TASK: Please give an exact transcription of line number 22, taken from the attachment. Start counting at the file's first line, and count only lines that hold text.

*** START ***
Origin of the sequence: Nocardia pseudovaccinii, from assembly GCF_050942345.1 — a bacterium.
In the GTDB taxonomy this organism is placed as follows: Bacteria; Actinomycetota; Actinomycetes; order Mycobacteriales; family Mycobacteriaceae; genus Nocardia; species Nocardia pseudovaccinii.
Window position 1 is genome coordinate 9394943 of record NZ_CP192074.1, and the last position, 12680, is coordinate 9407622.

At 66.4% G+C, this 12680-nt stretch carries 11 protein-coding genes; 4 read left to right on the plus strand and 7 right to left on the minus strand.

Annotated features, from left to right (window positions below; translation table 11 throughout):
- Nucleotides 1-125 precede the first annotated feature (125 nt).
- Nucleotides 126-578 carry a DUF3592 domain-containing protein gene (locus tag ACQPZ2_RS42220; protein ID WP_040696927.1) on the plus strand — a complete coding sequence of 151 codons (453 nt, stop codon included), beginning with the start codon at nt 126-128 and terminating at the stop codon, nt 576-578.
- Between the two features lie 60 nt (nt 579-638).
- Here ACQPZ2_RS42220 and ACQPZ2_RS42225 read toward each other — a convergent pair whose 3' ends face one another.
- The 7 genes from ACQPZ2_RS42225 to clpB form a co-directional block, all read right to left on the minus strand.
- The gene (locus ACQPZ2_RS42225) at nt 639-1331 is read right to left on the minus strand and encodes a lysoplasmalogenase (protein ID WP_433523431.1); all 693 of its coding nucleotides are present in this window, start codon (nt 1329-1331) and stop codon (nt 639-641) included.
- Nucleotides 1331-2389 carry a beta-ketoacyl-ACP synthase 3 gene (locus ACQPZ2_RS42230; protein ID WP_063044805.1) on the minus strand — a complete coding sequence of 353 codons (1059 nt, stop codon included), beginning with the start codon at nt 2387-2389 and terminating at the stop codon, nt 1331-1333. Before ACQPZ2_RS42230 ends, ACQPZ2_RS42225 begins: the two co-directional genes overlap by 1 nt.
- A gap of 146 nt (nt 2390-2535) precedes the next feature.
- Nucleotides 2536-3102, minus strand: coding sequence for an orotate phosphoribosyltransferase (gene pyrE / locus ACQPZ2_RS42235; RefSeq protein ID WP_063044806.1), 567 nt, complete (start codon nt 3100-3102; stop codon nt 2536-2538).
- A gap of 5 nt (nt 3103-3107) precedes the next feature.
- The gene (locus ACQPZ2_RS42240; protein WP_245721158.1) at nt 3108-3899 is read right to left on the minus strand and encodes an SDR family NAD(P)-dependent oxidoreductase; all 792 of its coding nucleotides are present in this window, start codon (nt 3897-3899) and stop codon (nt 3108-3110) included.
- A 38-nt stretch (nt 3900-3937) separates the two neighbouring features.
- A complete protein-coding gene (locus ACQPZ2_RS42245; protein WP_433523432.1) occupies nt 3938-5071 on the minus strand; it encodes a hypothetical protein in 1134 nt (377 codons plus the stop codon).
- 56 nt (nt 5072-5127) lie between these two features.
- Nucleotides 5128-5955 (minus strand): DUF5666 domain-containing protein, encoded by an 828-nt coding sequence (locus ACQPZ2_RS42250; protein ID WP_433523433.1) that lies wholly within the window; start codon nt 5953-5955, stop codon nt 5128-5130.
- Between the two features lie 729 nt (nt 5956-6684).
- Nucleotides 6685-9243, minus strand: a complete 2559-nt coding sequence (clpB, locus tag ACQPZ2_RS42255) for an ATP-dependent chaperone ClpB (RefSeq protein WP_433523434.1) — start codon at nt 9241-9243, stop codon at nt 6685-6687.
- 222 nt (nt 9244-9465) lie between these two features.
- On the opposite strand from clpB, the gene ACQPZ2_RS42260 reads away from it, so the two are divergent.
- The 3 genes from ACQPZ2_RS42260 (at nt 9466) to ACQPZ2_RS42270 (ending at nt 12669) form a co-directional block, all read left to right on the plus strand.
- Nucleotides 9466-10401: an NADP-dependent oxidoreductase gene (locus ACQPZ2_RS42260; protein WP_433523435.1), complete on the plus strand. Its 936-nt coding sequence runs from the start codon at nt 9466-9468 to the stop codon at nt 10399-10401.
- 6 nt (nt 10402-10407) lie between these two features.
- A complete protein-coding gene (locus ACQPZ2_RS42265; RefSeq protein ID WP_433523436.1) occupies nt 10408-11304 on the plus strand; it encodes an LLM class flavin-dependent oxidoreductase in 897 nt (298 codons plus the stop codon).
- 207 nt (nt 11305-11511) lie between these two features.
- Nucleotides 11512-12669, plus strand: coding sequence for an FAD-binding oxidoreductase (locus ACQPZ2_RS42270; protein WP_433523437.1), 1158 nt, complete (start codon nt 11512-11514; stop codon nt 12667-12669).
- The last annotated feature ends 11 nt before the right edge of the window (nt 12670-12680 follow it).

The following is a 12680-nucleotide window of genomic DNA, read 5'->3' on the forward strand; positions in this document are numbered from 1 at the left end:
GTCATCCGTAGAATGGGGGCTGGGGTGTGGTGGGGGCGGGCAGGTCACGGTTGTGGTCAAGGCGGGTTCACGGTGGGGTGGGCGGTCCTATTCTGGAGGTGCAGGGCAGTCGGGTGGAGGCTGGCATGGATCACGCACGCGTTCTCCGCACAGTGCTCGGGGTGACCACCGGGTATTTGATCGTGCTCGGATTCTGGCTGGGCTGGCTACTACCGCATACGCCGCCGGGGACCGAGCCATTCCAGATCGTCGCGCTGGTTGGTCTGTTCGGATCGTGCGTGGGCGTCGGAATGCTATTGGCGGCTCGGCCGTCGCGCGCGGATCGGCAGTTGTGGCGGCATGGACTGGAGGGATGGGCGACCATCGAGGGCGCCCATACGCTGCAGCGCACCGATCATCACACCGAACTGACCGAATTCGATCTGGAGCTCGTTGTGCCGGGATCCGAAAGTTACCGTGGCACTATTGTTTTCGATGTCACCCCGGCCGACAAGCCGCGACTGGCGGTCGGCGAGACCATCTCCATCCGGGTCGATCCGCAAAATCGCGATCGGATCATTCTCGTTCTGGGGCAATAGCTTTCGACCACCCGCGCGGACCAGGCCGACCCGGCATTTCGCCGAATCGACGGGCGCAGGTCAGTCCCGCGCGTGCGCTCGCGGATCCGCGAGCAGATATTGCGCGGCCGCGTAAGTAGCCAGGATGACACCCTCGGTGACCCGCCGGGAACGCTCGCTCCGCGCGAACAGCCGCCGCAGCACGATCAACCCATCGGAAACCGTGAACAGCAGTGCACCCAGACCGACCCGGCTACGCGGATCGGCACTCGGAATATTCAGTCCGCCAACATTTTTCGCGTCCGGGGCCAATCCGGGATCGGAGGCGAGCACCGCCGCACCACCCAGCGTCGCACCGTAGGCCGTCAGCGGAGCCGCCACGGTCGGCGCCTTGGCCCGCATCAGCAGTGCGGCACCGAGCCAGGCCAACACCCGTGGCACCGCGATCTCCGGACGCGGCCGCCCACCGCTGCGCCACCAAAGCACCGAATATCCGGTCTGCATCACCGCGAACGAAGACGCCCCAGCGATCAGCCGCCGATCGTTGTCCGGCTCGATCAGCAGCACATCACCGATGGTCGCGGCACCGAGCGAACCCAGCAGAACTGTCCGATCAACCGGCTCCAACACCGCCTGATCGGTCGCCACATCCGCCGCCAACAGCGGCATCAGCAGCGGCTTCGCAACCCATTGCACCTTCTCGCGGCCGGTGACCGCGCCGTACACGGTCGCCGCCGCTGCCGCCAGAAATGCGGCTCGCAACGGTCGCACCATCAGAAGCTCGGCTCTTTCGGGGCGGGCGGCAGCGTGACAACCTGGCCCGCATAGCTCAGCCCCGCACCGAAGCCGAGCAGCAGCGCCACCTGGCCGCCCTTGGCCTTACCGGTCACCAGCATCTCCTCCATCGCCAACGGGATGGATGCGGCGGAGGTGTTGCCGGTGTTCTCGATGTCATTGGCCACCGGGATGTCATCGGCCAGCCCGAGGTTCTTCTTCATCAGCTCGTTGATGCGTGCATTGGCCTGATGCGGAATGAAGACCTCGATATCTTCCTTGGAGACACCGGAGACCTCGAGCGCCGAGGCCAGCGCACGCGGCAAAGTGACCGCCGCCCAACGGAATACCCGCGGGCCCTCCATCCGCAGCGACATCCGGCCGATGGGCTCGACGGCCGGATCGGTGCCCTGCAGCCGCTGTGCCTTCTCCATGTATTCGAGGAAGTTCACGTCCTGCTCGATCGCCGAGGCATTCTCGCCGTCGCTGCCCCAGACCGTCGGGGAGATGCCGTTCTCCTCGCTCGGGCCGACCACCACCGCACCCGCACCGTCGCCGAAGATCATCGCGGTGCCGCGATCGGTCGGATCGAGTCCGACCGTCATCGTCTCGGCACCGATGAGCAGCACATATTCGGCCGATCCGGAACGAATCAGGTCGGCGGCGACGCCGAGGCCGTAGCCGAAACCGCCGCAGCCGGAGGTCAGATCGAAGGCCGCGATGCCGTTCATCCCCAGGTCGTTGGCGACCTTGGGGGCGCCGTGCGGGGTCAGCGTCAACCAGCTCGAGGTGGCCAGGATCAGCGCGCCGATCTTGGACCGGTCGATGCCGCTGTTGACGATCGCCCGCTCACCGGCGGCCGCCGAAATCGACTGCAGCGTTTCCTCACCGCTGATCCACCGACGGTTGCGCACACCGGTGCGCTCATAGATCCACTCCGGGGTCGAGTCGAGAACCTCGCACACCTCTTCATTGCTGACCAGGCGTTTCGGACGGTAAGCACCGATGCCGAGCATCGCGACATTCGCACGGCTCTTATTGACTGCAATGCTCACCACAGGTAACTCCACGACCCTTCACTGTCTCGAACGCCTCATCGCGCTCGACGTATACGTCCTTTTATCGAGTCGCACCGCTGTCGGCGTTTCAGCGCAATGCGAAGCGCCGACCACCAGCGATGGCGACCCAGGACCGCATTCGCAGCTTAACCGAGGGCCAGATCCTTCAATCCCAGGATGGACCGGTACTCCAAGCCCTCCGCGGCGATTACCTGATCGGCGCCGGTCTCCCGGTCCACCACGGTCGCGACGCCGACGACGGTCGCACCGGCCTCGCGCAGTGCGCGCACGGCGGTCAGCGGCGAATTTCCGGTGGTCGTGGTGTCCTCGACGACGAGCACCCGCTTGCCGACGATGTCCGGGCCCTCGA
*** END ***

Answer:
- Nucleotides 6685-9243, minus strand: a complete 2559-nt coding sequence (clpB, locus tag ACQPZ2_RS42255) for an ATP-dependent chaperone ClpB (RefSeq protein WP_433523434.1) — start codon at nt 9241-9243, stop codon at nt 6685-6687.